Over the years I’ve used various wires, and they always performed better than nothing but they never performed, mostly due to me never having an option to put them up at a proper height or with a proper length to work all the way down to 80m.   Forget about 160.

So I’ve been looking at various verticals.   Some pros to a vertical is that you often can fit them into a space that a wire cannot fit, and they have a low takeoff angle so they are fairly decent DX antennas.   Some cons are the fact multiband verticals tend to be long and sometimes cannot handle the abuse that a high wind area poses; also many require a radial system, and constructing a proper radial system [especially if you are ground mounting a vertical] is not for the faint of heart.

Option #1:  Ground-Mounted Vertical

A Hustler 6BTV falls into this category and would be my vertical of choice if I was able to ground mount it.   I typically would not have had an objection to a ground-mounted vertical.  However, GMVs require a proper ground system to work as advertised.    Just because a vertical may tune up with or without a tuner without the use of radials doesn’t mean it’s radiating the signal where it is most useful.   I’ve been doing a lot of reading about radial systems, and although I would not object to going through the trouble to install a proper radial system, it’s just not in the cards.      It is recommended that a GMV be located at least 20 feet away from tall frees, houses, metal structures [including fences].   It is also recommended that the ground system consist of at least 20 radials cut to at least 1/8 wavelength on the lowest band that you wish to operate (33 feet for 80m and 16 feet for 40m).

In the area where I could possibly install a GMV there is a fence surrounding it within 15 feet of the location and a septic system and underground electric beneath it.   I could never lay out a proper ground system with the fence in place, may have trouble with interference from the underground electric, and would certainly have a problem with the chain link fence being in close proximity to theantenna as well as the house and tall trees just beyond the property line.

Option #2:  Elevated Vertical without Radials

I’m not sure how well this category of verticals works, but one antenna in this category is the Hy-Gain AV-640.    This antenna is an 8-band vertical (80/40/30/20/17/15/10/6) that does not require a radial system.   It is 25-1/2 feet tall and weighs 10 lb.   I’ve read good reviews and bad reviews.   The bad reviews included reports of missing parts upon shipment, sometimes shoddy craftsmanship (holes not lining up, burs around machined edges), water intrusion into various parts of the antenna system where it does not belong, etc.   Good reviews include the fact that it is easy to put together, easy to work on, works very well on 10m-30m whilst being somewhat of a compromise on 40m, is easy to tune, and that is pretty good at withstanding the wind.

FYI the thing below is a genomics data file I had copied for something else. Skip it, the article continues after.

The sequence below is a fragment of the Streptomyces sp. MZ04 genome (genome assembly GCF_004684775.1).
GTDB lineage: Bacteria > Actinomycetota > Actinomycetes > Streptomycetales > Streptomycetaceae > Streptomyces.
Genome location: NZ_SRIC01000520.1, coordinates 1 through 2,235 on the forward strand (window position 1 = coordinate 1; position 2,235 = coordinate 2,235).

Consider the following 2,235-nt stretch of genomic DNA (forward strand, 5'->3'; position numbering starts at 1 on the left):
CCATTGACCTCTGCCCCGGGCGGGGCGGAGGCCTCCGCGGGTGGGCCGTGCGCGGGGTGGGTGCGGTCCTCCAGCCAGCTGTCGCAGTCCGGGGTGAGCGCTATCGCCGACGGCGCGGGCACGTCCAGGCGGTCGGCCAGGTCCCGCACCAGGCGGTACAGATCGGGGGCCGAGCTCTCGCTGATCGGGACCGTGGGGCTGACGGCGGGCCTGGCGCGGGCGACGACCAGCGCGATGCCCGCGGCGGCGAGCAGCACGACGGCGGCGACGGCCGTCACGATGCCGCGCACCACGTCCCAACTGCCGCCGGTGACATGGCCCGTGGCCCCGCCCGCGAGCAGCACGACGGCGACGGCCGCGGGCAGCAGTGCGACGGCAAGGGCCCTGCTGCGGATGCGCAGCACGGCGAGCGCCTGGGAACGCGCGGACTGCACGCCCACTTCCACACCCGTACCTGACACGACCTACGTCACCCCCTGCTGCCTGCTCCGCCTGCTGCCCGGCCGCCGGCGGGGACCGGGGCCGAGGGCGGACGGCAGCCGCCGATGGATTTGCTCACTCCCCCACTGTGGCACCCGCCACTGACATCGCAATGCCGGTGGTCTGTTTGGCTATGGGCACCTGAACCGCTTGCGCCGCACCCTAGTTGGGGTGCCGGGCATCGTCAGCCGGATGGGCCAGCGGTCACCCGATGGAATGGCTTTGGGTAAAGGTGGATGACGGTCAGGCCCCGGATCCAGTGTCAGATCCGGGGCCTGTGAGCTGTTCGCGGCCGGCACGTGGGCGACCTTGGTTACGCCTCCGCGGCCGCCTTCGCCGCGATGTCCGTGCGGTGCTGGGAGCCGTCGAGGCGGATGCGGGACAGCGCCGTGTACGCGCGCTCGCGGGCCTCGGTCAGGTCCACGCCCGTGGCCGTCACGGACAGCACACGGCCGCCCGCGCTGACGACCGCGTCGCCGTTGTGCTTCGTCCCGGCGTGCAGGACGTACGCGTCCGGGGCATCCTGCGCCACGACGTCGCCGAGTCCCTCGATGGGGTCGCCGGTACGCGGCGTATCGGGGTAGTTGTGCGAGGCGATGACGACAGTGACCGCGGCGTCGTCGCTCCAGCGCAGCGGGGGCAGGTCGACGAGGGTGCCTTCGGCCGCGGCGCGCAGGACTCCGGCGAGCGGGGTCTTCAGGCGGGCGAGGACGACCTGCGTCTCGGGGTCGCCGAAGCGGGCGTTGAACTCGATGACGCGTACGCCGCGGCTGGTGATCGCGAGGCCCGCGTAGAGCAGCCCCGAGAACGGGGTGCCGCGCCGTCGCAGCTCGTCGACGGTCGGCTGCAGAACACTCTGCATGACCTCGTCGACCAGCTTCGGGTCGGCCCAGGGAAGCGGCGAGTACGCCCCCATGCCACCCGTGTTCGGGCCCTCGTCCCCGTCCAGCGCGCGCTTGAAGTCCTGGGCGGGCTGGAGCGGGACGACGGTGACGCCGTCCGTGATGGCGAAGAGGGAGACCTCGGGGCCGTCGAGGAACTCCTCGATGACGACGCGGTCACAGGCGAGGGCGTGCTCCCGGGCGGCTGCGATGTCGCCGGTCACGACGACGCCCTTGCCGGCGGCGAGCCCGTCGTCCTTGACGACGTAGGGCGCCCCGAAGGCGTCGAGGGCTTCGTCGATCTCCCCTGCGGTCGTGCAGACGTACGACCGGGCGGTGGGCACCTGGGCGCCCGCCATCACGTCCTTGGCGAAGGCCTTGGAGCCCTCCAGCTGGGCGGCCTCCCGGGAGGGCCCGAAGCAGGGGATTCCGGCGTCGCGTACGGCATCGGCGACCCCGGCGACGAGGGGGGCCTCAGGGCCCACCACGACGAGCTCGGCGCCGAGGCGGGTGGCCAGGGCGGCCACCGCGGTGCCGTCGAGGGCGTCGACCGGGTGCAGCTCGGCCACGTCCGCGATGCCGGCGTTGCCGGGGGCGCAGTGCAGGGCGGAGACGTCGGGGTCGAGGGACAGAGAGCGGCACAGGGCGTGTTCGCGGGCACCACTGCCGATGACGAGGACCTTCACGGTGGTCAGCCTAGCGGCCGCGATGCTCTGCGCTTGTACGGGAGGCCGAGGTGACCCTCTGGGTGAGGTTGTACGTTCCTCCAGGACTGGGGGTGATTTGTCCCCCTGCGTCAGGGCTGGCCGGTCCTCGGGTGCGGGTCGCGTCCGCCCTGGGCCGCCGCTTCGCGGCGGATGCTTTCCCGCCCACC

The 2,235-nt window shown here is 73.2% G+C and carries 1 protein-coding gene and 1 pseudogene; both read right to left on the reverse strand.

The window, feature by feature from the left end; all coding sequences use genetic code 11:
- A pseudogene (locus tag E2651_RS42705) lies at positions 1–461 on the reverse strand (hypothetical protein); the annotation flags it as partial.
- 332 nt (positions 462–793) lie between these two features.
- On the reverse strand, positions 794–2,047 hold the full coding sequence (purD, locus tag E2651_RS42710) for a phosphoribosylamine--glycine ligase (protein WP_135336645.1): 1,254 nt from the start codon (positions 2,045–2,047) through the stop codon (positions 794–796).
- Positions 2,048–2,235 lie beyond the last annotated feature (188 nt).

An Antenna like the AV-640 is more of an option for me.   However, I’d still like to get it up in the air.   I don’t have a tower, but i believe I have the needed real estate to erect something and will likely pursue that.   I’d mount an AV-640 elevated, but not with a height clear over the top of the house at this point.


Obviously the low takeoff angle bothers me for working local, but unless you have money and available real estate you can’t always have your cake and eat it too.   I like working predominantly the state QSO parties / contests and Field Day.    I do occasionally participate in other contests that are worldwide.

I do like the vertical because it takes up minimal horizontal space, doesn’t require wires strung all over the place, is easy enough to construct and put up, and is easy to maintain.

I’m likely going to go with a vertical that does not require a separate radial system such as the AV-640 (but perhaps not the AV-640 when all is said and done).   When this will happen, I am not sure.

Written by Mike

April 6th, 2010 at 8:52 pm

Awaiting the Arrival of the Diamond X300NA

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Diamond X300

Diamond X300NA

I’m awaiting the arrival of a Diamond X300NA 146/440 Mhz base antenna.  This is Diamond’s mid-range base antenna for 2m/440.  The NA designator means that the antenna is terminated with an N-Connector rather than an SO-239.   Looks to be of solid construction, and I’ve heard and read good reviews about the antenna.

Given my restricted space and the fact that I’m not prepared to put up a tower, this will likely be mounted to a piece of PVC pipe sticking out of the deck table [replacing the umbrella] until a permanent location is decided upon.

I chose this antenna because of its solid construction and the fact that not only can it be used for 2m/440 activity but it can also be used as a scanner antenna for 150-162 Mhz and 450-470.   Sure, it is not designed / tuned for those parts of VHF/UHF but is close enough to still outperform a typical omni scanner antenna.    The reason for choosing an antenna with an N-connector is because I run LMR-400 with N-connectors for my coax system and N-connectors reportedly are better to use at UHF and higher frequencies due to less loss.   I’ve also read much material that debates this.    I chose an N-connector anyway.

I’ll update once I receive the antenna and proceed with putting it up in the air.

Written by Mike

April 4th, 2010 at 10:37 pm